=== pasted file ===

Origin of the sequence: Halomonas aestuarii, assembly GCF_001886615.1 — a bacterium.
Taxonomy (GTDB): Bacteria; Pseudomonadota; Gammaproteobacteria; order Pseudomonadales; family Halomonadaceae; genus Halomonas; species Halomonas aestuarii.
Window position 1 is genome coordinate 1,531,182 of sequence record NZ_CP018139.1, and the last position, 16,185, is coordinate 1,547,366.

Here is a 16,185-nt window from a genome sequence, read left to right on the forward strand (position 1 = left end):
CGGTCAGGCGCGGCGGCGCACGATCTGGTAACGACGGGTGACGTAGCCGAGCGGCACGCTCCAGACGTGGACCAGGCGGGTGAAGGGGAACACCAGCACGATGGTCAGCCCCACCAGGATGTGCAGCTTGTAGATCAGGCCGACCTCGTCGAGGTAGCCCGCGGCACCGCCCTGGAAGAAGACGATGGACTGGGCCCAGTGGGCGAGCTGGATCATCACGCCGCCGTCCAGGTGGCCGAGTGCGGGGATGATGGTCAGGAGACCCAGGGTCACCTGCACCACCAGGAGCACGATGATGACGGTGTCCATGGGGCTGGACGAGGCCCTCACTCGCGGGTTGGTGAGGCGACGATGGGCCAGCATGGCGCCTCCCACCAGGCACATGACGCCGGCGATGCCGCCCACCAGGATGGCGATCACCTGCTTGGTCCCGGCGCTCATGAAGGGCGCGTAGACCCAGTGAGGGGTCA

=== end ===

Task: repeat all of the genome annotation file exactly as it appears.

Origin of the sequence: Halomonas aestuarii, assembly GCF_001886615.1 — a bacterium.
Taxonomy (GTDB): Bacteria; Pseudomonadota; Gammaproteobacteria; order Pseudomonadales; family Halomonadaceae; genus Halomonas; species Halomonas aestuarii.
Window position 1 is genome coordinate 1,531,182 of sequence record NZ_CP018139.1, and the last position, 16,185, is coordinate 1,547,366.

Here is a 16,185-nt window from a genome sequence, read left to right on the forward strand (position 1 = left end):
CGGTCAGGCGCGGCGGCGCACGATCTGGTAACGACGGGTGACGTAGCCGAGCGGCACGCTCCAGACGTGGACCAGGCGGGTGAAGGGGAACACCAGCACGATGGTCAGCCCCACCAGGATGTGCAGCTTGTAGATCAGGCCGACCTCGTCGAGGTAGCCCGCGGCACCGCCCTGGAAGAAGACGATGGACTGGGCCCAGTGGGCGAGCTGGATCATCACGCCGCCGTCCAGGTGGCCGAGTGCGGGGATGATGGTCAGGAGACCCAGGGTCACCTGCACCACCAGGAGCACGATGATGACGGTGTCCATGGGGCTGGACGAGGCCCTCACTCGCGGGTTGGTGAGGCGACGATGGGCCAGCATGGCGCCTCCCACCAGGCACATGACGCCGGCGATGCCGCCCACCAGGATGGCGATCACCTGCTTGGTCCCGGCGCTCATGAAGGGCGCGTAGACCCAGTGAGGGGTCA